The film also offers some new perspectives on very familiar characters. Tom Hollander in particular, gives Mr. Collins something approaching dignity in his determined but usually unsuccessful attempts to ingratiate himself with those more powerful than him, and he provides some of the funniest moments of the film witness his attempts to gain Mr. Darcy’s attention at the ball. Mrs. Bennet too, who we all remember Alison Steadman playing with an enthusiasm approaching pantomime, is more sympathetic in the hands of Brenda Blethyn because we understand more clearly the reasons behind her desperation to marry her daughters off. Mr. Bingley though teeters a fine line between nervous hesitancy and simple-minded idiocy which made me question why Jane Bennet would ever consider marrying him. And who on earth thought of giving him Cameron Diaz’s infamous “There’s Something About Mary” hairdo?
Reviews for Matthew MacFadyen seem to have been mixed so far, the inevitable ‘Firth Factor’ at least part of the reason. Personally I think he has a sexy, brooding presence to equal Firth’s and (dare I say it) his Darcy has a little more charm and humanity when he does let his guard down. The scene where he bursts in upon Lizzie at the Collins’ parsonage, all glove-twisting nervousness and incoherent attempts at small talk, captures perfectly the bewilderment of a man trained since childhood not to express his feelings, and made vulnerable for the first time by the conflicting emotions Lizzie has stirred in him.
I do think his Darcy is oddly lacking in ‘pride’ though, his taciturnity attributed to having so many expectations to live up to that he never dares let down the facade of ‘Mr. Darcy of Pemberley’. Nor do we get any sense, as in the book, that Lizzie’s free-spirited influence alters his attitude or behaviour towards others, the explanation the audience is left with being that really he was a nice guy all along, just misunderstood.
Keira Knightley’s Lizzie brings nothing really new to the part, but whilst too stunningly beautiful to be the girl dismissed by Darcy as ‘only tolerable’, she has an abundance of the playfulness and charm which quickly captivates him. She is also a good enough actress to show Lizzie’s own growing confusion and then loss as she realises how she has misread her own feelings.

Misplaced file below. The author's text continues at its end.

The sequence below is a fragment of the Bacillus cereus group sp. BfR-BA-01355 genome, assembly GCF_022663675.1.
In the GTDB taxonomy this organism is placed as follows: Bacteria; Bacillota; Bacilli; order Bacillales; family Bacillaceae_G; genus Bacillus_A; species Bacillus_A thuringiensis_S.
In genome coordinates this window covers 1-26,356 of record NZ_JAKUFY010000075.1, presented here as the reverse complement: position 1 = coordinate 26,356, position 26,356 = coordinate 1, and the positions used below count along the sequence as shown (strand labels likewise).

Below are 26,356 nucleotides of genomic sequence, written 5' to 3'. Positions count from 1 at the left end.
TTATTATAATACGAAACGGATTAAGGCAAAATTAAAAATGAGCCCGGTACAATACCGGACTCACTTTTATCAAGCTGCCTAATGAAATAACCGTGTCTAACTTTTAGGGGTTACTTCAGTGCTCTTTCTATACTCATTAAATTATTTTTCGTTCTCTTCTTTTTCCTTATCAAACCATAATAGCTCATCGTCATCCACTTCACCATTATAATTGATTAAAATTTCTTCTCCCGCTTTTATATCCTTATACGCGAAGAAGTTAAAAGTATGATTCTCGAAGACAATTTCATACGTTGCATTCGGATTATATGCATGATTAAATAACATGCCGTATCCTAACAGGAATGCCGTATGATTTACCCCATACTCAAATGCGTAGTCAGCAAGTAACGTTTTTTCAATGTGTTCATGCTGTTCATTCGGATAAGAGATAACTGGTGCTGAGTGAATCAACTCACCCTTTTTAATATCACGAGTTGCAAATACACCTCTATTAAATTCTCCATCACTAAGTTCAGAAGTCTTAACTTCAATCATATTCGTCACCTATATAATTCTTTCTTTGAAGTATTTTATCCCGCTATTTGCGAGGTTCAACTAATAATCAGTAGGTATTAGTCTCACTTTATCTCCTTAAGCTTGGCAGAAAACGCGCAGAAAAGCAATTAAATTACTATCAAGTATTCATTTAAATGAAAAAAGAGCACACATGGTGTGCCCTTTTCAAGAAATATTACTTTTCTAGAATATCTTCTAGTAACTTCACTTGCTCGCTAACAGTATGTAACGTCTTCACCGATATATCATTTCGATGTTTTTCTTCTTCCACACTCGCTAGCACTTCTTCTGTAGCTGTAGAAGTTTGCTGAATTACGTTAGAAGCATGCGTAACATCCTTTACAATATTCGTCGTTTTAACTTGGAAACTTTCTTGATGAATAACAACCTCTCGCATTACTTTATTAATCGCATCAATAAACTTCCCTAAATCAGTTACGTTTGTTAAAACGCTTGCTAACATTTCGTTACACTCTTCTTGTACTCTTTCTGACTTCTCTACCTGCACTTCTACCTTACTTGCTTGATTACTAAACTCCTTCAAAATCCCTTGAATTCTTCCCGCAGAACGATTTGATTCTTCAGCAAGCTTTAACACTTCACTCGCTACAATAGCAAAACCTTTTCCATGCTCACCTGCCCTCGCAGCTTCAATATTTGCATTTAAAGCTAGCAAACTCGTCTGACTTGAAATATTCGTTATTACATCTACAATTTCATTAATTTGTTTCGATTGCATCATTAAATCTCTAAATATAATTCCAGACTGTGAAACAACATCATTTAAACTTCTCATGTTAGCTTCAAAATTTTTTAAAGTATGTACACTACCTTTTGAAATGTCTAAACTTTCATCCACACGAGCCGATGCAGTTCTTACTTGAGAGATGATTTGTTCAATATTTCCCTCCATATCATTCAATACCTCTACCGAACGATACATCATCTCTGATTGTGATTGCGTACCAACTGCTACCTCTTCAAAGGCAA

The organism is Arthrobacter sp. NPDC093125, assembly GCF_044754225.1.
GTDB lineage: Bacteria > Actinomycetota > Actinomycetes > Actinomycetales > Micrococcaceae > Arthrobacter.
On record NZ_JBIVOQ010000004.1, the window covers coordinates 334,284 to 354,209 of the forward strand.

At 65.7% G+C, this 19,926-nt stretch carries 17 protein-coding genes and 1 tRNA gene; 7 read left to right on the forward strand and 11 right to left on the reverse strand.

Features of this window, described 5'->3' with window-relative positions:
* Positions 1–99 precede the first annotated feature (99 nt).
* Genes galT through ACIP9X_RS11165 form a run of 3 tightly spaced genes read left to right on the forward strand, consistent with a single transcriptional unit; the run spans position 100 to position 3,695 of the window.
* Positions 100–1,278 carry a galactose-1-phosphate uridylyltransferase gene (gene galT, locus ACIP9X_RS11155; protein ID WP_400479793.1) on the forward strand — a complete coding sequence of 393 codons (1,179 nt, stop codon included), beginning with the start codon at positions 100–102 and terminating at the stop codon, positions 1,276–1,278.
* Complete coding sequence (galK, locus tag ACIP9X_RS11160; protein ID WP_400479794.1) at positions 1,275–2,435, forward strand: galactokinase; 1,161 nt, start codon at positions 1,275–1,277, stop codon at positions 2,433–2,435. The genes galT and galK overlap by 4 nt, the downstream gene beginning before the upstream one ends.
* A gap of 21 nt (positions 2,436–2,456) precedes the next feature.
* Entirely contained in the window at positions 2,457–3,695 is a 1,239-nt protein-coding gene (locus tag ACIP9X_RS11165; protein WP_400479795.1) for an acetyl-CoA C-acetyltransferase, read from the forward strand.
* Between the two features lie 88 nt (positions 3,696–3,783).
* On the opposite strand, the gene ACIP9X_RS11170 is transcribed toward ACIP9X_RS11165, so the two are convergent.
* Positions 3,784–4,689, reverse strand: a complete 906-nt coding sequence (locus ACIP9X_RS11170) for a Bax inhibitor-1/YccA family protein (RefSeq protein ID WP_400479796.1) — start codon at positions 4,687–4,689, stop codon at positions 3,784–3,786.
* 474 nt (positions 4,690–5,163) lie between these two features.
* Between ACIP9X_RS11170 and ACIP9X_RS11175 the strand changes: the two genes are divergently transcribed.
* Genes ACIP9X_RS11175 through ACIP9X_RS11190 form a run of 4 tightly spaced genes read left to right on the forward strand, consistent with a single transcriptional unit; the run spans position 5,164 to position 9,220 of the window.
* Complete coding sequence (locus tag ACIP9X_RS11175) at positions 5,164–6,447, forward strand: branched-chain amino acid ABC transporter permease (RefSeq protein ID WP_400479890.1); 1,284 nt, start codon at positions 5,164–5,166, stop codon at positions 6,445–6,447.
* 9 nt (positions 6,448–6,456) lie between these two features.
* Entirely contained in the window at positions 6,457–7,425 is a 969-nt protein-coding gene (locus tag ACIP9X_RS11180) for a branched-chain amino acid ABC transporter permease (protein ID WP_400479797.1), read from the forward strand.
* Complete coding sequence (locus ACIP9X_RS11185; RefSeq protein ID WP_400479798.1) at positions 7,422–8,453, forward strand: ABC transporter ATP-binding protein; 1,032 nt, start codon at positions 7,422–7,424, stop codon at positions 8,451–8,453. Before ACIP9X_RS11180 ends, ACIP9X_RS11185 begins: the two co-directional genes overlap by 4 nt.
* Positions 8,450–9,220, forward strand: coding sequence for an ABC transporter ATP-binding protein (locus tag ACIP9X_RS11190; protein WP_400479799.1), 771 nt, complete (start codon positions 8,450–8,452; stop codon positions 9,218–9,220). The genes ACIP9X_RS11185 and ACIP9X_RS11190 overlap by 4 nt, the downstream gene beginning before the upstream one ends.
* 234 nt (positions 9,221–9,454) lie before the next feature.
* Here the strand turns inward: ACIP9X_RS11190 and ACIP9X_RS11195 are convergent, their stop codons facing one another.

The chemistry between the two leads works well, their dance at Netherfield a key moment as their verbal sparring gives way to a growing physical awareness which neither of them is ready to admit. Other little incidents such as the touch of hands as Darcy helps Lizzie into her carriage keep the romance heating up, and it almost reaches boiling point in the first proposal scene. It does fizzle away disappointingly though in their final reconciliation, which promises much at the start with a heady mix of very slightly disarrayed nightwear, rolling thunder and smouldering gazes across a misty meadow, but, whilst tenderly played, it ends up being a little too coy for the 21st century. Come on Joe Wright, give us a kiss in the DVD version please!
Original Language en
Runtime 2 hr 9 min (129 min), 2 hr 15 min (135 min) (Toronto International) (Canada)
Genre Drama, Romance
Director Joe Wright
Writer Deborah Moggach (screenplay by), Jane Austen (based on the novel by)
Actors Keira Knightley, Talulah Riley, Rosamund Pike, Jena Malone
Country France, UK, USA
Awards Nominated for 4 Oscars. Another 13 wins & 55 nominations.
Production Company Universal Pictures, Working Title Films
Sound Mix DTS (Digital DTS Sound), Dolby, SDDS
Aspect Ratio 2.39 : 1
Camera Arricam LT, Cooke S4 Lenses, Arricam ST, Cooke S4 Lenses, Arriflex 435 Xtreme, Cooke S4 Lenses
Laboratory DeLuxe, London, UK
Film Length N/A
Negative Format 35 mm (Kodak Vision2 500T 5218)
Cinematographic Process Super 35
Printed Film Format 35 mm (anamorphic)